Example: Refusing to talk or shutting yourself in a room when your partner says they want to discuss something important.

Now that we know about the different types of arguments and different kinds of arguers, let us try to understand why arguments occur in the first place.

Why Do Couples Argue?

There are many common reasons why couples argue. Here are a few:

1. High Expectations

Some people have unrealistically high expectations from their partners, and their unmet expectations lead to frustration and fights.

2. Shifting The Blame

Not everyone is brave enough to accept the blame for their shortcomings and tend to shift the blame onto their partners.

3. Dysfunctional Relationships

Frequent arguments are common in dysfunctional and unhealthy relationships where one or both partners are emotionally, physically, or sexually abusive to the other one.

protip_icon Did You Know?
Dysfunctional relationships of parents often set a wrong example in front of their children which might affect their future romantic relationships.

4. Communication Gaps

A simple failure to communicate properly can lead to frequent arguments between couples, leading to long-term resentment.

5. Unshared Responsibilities

Making a relationship work, especially one where kids are involved, is a major responsibility. When the sharing of household chores between couples is inequitable, arguments arise.

6. Trivial Triggers

When a couple is already burdened with stress in their personal or professional lives, they get triggered easily and may fight over trivial issues that they might have overlooked earlier.

Yes, fighting is a part of relationships, but it does not have to be emotionally distressing for couples. Here is how to resolve conflicts amicably with your partner.

A man and woman resolving a conflict amicably
Image: Shutterstock

Fight Fair: How Successful Couples Do It

All couples fight, including happy ones who deeply love each other. What differentiates the successful couples from the rest is how they fight. Yes, it is possible to argue amicably while maintaining the sanctity of the relationship. Here is how:

1. Be Respectful

Maintain decorum even while arguing and treat your partner with respect and compassion. Don’t raise your voice or shout at them. Talk in a calm, composed tone.

2.  Set A Pre-Fixed Time

Allot a 30-minute time slot to discuss your most pressing issue. Keep your communication direct and try to come up with a solution that is acceptable to both of you within this time frame.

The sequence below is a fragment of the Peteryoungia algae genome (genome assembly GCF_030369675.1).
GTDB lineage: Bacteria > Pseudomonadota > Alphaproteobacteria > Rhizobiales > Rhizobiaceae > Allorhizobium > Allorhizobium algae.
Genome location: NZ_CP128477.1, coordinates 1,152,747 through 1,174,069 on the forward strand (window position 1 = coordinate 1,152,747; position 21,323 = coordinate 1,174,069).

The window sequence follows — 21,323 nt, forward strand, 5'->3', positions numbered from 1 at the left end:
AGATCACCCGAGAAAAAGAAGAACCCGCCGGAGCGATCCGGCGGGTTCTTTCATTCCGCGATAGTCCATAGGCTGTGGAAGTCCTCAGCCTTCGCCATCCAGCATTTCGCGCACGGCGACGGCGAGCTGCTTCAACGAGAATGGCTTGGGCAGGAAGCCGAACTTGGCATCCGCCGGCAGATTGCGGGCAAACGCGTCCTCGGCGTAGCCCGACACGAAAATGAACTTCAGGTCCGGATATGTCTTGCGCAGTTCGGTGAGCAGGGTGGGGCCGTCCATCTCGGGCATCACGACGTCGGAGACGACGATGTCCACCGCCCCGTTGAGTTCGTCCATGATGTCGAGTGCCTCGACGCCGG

3. Attack The Issue, Not Each Other

Talk about the problem without resorting to blaming each other. Remember that you are a team working together to resolve the issues in the relationship. Don’t call each other names or play the “blame game.”

4. Agree To Disagree

You and your partner don’t have to agree on everything, especially when it comes to minor things like what to order for dinner or which brand of dog food to buy. It is fine to disagree on certain things without being disrespectful to the other person.

5. Stay With The Issue At Hand

If you are trying to talk to your spouse about their hard partying ways that tend to disrupt your family life, keep your discussion limited to the topic. This is not the right time to drag in your problems with your spouse’s interfering parents.

6. Don’t Downplay The Issue

If your partner feels you are not spending much time with the kids, don’t downplay the issue by stating that you have been working long hours. Listen to their grievances with an open mind and assure them that you will soon work out a way.

7. Direct And Open Communication

Many arguments and misunderstandings arise due to miscommunication. Make it a point to have open discussions with your partner. Get comfortable having uncomfortable conversations with them. Work together as a team and prioritize honest, direct communication.

Now, let’s talk about arguments in a long-distance relationship.

How To Deal With Arguments In A Long-Distance Relationship?

Long-distance relationships are more complicated due to the distance involved. Adopt these measures to argue amicably with your long-distance love:

  • Don’t fight over text. Instead, get on a video call and discuss the issue.
  • Be direct and communicate clearly with your partner as misunderstandings due to communication gaps are common in long-distance relationships.
  • If your partner has hurt you in any way, let them know immediately and clarify the situation.
  • Trust your partner wholeheartedly if they have never given you a reason to suspect them.
  • While arguing, stay on the topic at hand and resist the temptation to drag in other unresolved issues.
  • Work on being a good listener and give your partner the time and space to clarify themselves.

We now know that conflicts are unavoidable in relationships. But is arguing healthy? Find out in the next section.